Exploring the true cost of war for our veterans, why America is so bad at following through on our promises to allies, and who profits most from the war machine.
On our very first episode, we took a deep dive into the horrifying realities of burn pits — giant holes that get filled with all kinds of trash, from plastic bags to entire trucks to human body parts and then get lit on fire with jet fuel. The U.S. military routinely used burn pits to dispose of trash during our wars in Iraq and Afghanistan, among others. In the process, some 3.5 million soldiers were potentially exposed to the carcinogen-laden smoke released by these massive burning piles.
Many of those soldiers have developed rare respiratory problems and cancers as a result of their exposure to burn pits. For a long time, the Department of Veterans Affairs (VA) routinely refused to acknowledge that these illnesses were connected to veterans’ service and denied their benefit claims, depriving them of the care they desperately needed.
The veterans we had on our episode and other advocacy groups worked tirelessly for years to push for legislation that would provide access to care for the many veterans exposed to toxins at war. After many years of work, the Honoring Our Pact Act was introduced to Congress.
After initially passing both the House and the Senate with bipartisan support, the bill ran into a small procedural hiccup and had to return to the House for another vote. It made its way back to the Senate, where a group of Republicans who had previously supported it suddenly flipped their votes and claimed there was a “budgetary gimmick” introduced by Democrats. As Jon pointed out in numerous interviews, there was nothing added. (Only one sentence had been removed related to the procedural issue.)
Finally, after a ton of pressure from veterans and their advocates — who literally camped out outside the Capitol until the Senate agreed to vote on it again — the Honoring Our PACT Act was passed on August 2, 2022, in a vote of 86-11.
The sweeping legislation establishes presumption for more than 20 diseases that are linked to burn pit exposure. This is a huge victory for everyone who has been fighting so hard for so long to get burn pit victims the support and health care they deserve.
If you want to learn more about helping our veterans, visit our Take Action page.
For a nation that goes to war as much as America does, we haven’t done a great job of being a team player with our strongest allies. Now, as Russia and China are moving to consolidate their global power, World War 3 seems like it could break out at any moment, where does that leave us?
In our “Searching for Allies” episode, Jon asked members of the European Parliament who would end up on what team in the next world war, and their answers provided some fascinating insight into why America’s reputation isn’t so glowing. They also spoke about the lack of support for Europe in India and across Africa as a result of colonialism, and why some of America’s most long-standing alliances are now particularly fragile.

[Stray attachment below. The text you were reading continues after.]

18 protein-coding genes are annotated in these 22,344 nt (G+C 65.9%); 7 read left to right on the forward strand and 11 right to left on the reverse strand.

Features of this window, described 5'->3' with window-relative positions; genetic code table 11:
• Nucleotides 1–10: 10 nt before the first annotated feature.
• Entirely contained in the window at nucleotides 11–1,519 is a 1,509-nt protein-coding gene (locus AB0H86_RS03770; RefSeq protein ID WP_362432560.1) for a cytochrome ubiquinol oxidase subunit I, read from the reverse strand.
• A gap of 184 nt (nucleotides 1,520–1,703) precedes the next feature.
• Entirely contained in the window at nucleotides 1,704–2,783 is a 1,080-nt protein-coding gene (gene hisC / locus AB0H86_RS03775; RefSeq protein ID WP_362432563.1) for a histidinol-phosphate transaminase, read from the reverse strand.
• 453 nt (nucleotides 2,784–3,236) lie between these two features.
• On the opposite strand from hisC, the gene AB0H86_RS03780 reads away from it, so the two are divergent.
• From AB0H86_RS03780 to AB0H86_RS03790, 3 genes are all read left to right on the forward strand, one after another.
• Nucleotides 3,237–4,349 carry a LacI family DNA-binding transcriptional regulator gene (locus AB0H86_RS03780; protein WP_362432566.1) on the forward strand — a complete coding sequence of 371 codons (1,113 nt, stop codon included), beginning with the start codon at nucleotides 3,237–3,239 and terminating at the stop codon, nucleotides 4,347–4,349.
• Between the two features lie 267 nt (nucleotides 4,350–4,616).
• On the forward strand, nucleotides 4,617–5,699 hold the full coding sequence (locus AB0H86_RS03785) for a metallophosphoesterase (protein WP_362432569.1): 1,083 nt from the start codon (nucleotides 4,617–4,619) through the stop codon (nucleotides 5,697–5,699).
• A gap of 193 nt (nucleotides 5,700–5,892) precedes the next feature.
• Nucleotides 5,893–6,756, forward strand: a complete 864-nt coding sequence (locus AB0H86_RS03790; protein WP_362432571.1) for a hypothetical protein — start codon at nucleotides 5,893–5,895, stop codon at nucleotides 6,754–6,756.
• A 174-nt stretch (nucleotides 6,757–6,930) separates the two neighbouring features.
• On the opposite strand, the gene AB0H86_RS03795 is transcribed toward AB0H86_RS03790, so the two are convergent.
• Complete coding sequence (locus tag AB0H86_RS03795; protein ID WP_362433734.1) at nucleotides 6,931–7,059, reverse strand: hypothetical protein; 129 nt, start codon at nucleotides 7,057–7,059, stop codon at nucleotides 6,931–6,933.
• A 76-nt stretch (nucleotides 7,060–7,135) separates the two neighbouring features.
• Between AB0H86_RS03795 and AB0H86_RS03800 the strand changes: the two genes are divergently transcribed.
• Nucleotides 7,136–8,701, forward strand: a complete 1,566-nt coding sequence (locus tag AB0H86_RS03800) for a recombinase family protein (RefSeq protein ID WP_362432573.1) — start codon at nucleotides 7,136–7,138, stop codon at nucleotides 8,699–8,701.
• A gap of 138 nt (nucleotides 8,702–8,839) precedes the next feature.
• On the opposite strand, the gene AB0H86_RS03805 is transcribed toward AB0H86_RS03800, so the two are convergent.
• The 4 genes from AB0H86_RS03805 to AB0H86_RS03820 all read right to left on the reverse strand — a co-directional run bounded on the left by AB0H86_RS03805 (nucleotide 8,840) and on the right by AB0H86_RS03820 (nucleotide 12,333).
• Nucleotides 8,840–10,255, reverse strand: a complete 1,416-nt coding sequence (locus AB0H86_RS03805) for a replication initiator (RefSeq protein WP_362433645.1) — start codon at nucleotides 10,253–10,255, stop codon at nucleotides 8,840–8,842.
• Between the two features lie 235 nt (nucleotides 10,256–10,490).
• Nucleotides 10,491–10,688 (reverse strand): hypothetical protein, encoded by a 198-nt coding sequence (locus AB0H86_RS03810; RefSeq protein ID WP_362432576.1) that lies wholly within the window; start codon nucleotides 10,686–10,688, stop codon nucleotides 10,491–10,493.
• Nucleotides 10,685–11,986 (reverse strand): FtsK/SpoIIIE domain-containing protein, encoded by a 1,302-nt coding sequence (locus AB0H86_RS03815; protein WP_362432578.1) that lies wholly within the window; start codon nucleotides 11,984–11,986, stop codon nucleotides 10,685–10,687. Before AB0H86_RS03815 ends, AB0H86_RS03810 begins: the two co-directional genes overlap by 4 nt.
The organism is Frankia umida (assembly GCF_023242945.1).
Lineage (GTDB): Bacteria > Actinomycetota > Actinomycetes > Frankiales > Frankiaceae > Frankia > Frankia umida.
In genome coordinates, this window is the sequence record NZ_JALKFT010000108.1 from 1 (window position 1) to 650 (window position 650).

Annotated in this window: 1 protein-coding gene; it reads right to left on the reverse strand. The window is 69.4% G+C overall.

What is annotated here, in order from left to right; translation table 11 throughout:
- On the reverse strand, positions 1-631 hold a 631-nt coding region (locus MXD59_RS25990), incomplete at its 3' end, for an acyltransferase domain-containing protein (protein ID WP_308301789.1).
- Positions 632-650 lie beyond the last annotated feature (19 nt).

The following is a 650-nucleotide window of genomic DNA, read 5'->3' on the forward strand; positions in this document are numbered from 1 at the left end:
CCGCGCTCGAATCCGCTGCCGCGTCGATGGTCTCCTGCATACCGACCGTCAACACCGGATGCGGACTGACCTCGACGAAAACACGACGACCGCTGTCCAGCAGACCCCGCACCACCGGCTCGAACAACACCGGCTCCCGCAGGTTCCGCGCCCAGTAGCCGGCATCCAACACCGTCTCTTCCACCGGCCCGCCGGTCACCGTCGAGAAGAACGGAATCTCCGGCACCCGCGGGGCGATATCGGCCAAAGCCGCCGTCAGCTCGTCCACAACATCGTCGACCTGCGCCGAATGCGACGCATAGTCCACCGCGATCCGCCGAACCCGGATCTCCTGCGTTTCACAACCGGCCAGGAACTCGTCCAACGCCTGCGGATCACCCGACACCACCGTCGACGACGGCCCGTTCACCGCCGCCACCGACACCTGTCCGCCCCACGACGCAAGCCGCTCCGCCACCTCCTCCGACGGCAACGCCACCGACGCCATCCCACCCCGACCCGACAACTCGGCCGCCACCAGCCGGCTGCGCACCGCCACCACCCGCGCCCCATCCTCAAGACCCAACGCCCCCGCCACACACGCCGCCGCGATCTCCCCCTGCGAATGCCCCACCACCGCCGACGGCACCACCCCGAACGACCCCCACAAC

At least part of the skepticism that America now faces is rooted in how we’ve handled our interventions in the middle east over the past few decades. During the war in Afghanistan, we made big promises in return for the services of Afghan interpreters, including offering them a path to U.S. citizenship. But once our military went home, we left many of these local allies behind — and they were now facing violent threats from the Taliban for cooperating with America.
In our Allies episode, we investigated why the U.S. immigration system has made it so hard for the interpreters who served alongside our military in Afghanistan to get the Special Immigrant Visas we promised them. We spoke with those who’ve been left to fend for themselves against Taliban retribution and a veteran who scrambled to help his translator get out of Afghanistan when the U.S. wouldn’t. We also asked Sen. Dick Durbin, Chair of the Senate Judiciary Committee, about what needs to happen to fix the process for getting our Afghan allies to safety and on a path to American citizenship.
For more on how to help our Afghan allies, visit our Take Action page.
If a budget is a list of priorities, then consider what it means that 20% of the entire federal budget and 50% of annual discretionary spending goes to defense. In our “The Military Industrial Excess” episode, we investigate why America relies so heavily on military interventions to keep the global order — while also being the world’s largest arms dealer — and we ask whether any of this is actually making anyone any safer.
One of the biggest problems is that so much of the money we spend on defense is going to private contractors, who also happen to have tremendous lobbying power in Washington. So, instead of using the other foreign policy tools at our disposal, we’ve found ourselves in a near-endless cycle of intervening in a country in the name of spreading democracy only to have to reappear later to manage the chaos that’s followed in our wake – using our military.
This may be a source of tremendous profit for defense contractors, but as we have learned from our other episodes about war, it comes at a tremendous cost to our soldiers and the civilians in places where we intervene. Perhaps it’s time to rethink our role as the world’s policeman and focus more on funneling money into things like diplomacy which work far better for keeping the peace.